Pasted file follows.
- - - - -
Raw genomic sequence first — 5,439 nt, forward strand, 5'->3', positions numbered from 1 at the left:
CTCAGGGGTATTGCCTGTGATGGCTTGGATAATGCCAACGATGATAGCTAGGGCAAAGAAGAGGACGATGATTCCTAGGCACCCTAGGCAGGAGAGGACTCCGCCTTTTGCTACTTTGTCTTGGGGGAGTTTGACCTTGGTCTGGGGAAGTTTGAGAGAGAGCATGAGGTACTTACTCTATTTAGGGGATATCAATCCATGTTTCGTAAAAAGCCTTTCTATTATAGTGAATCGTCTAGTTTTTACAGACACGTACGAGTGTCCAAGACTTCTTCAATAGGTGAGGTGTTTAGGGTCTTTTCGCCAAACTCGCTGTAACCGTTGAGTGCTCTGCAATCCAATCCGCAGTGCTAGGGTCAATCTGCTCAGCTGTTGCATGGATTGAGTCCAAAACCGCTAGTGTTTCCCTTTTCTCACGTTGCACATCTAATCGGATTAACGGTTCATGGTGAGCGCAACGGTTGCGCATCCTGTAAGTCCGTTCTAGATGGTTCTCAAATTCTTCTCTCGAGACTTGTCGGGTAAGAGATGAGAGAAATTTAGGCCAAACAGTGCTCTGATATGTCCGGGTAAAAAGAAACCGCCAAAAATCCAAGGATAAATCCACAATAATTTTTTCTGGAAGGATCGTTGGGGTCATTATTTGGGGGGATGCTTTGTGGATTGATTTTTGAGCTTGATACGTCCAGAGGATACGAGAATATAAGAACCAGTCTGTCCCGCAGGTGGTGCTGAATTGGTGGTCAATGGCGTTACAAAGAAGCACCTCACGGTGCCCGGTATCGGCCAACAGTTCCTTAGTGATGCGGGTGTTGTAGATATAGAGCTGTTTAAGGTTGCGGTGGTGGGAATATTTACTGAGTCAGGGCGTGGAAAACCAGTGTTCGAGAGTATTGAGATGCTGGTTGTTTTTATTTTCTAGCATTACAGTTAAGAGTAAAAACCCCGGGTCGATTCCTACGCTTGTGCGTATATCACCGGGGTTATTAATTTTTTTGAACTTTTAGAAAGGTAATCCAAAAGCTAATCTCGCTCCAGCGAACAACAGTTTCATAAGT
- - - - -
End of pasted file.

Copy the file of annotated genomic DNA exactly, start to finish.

Raw genomic sequence first — 5,439 nt, forward strand, 5'->3', positions numbered from 1 at the left:
CTCAGGGGTATTGCCTGTGATGGCTTGGATAATGCCAACGATGATAGCTAGGGCAAAGAAGAGGACGATGATTCCTAGGCACCCTAGGCAGGAGAGGACTCCGCCTTTTGCTACTTTGTCTTGGGGGAGTTTGACCTTGGTCTGGGGAAGTTTGAGAGAGAGCATGAGGTACTTACTCTATTTAGGGGATATCAATCCATGTTTCGTAAAAAGCCTTTCTATTATAGTGAATCGTCTAGTTTTTACAGACACGTACGAGTGTCCAAGACTTCTTCAATAGGTGAGGTGTTTAGGGTCTTTTCGCCAAACTCGCTGTAACCGTTGAGTGCTCTGCAATCCAATCCGCAGTGCTAGGGTCAATCTGCTCAGCTGTTGCATGGATTGAGTCCAAAACCGCTAGTGTTTCCCTTTTCTCACGTTGCACATCTAATCGGATTAACGGTTCATGGTGAGCGCAACGGTTGCGCATCCTGTAAGTCCGTTCTAGATGGTTCTCAAATTCTTCTCTCGAGACTTGTCGGGTAAGAGATGAGAGAAATTTAGGCCAAACAGTGCTCTGATATGTCCGGGTAAAAAGAAACCGCCAAAAATCCAAGGATAAATCCACAATAATTTTTTCTGGAAGGATCGTTGGGGTCATTATTTGGGGGGATGCTTTGTGGATTGATTTTTGAGCTTGATACGTCCAGAGGATACGAGAATATAAGAACCAGTCTGTCCCGCAGGTGGTGCTGAATTGGTGGTCAATGGCGTTACAAAGAAGCACCTCACGGTGCCCGGTATCGGCCAACAGTTCCTTAGTGATGCGGGTGTTGTAGATATAGAGCTGTTTAAGGTTGCGGTGGTGGGAATATTTACTGAGTCAGGGCGTGGAAAACCAGTGTTCGAGAGTATTGAGATGCTGGTTGTTTTTATTTTCTAGCATTACAGTTAAGAGTAAAAACCCCGGGTCGATTCCTACGCTTGTGCGTATATCACCGGGGTTATTAATTTTTTTGAACTTTTAGAAAGGTAATCCAAAAGCTAATCTCGCTCCAGCGAACAACAGTTTCATAAGT